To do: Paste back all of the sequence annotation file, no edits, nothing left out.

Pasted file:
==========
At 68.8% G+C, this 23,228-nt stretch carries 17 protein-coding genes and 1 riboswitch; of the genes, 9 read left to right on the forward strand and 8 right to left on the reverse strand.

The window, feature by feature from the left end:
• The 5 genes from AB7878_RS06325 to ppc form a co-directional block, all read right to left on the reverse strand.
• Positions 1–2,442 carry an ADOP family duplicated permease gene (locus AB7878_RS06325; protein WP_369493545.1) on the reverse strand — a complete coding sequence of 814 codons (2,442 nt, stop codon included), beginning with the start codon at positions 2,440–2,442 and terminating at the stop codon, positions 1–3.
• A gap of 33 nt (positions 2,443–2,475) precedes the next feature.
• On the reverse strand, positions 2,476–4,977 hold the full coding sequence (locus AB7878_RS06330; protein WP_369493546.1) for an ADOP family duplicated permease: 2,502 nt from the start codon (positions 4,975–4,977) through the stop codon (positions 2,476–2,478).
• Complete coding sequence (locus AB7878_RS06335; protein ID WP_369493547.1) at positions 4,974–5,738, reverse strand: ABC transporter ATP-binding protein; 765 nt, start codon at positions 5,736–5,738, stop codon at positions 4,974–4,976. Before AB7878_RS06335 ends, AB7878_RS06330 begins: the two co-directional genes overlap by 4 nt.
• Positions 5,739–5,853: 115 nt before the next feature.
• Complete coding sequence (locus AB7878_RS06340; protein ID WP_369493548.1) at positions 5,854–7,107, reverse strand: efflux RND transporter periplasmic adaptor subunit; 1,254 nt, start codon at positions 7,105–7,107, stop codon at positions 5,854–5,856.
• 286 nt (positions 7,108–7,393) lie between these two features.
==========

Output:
At 68.8% G+C, this 23,228-nt stretch carries 17 protein-coding genes and 1 riboswitch; of the genes, 9 read left to right on the forward strand and 8 right to left on the reverse strand.

The window, feature by feature from the left end:
• The 5 genes from AB7878_RS06325 to ppc form a co-directional block, all read right to left on the reverse strand.
• Positions 1–2,442 carry an ADOP family duplicated permease gene (locus AB7878_RS06325; protein WP_369493545.1) on the reverse strand — a complete coding sequence of 814 codons (2,442 nt, stop codon included), beginning with the start codon at positions 2,440–2,442 and terminating at the stop codon, positions 1–3.
• A gap of 33 nt (positions 2,443–2,475) precedes the next feature.
• On the reverse strand, positions 2,476–4,977 hold the full coding sequence (locus AB7878_RS06330; protein WP_369493546.1) for an ADOP family duplicated permease: 2,502 nt from the start codon (positions 4,975–4,977) through the stop codon (positions 2,476–2,478).
• Complete coding sequence (locus AB7878_RS06335; protein ID WP_369493547.1) at positions 4,974–5,738, reverse strand: ABC transporter ATP-binding protein; 765 nt, start codon at positions 5,736–5,738, stop codon at positions 4,974–4,976. Before AB7878_RS06335 ends, AB7878_RS06330 begins: the two co-directional genes overlap by 4 nt.
• Positions 5,739–5,853: 115 nt before the next feature.
• Complete coding sequence (locus AB7878_RS06340; protein ID WP_369493548.1) at positions 5,854–7,107, reverse strand: efflux RND transporter periplasmic adaptor subunit; 1,254 nt, start codon at positions 7,105–7,107, stop codon at positions 5,854–5,856.
• 286 nt (positions 7,108–7,393) lie between these two features.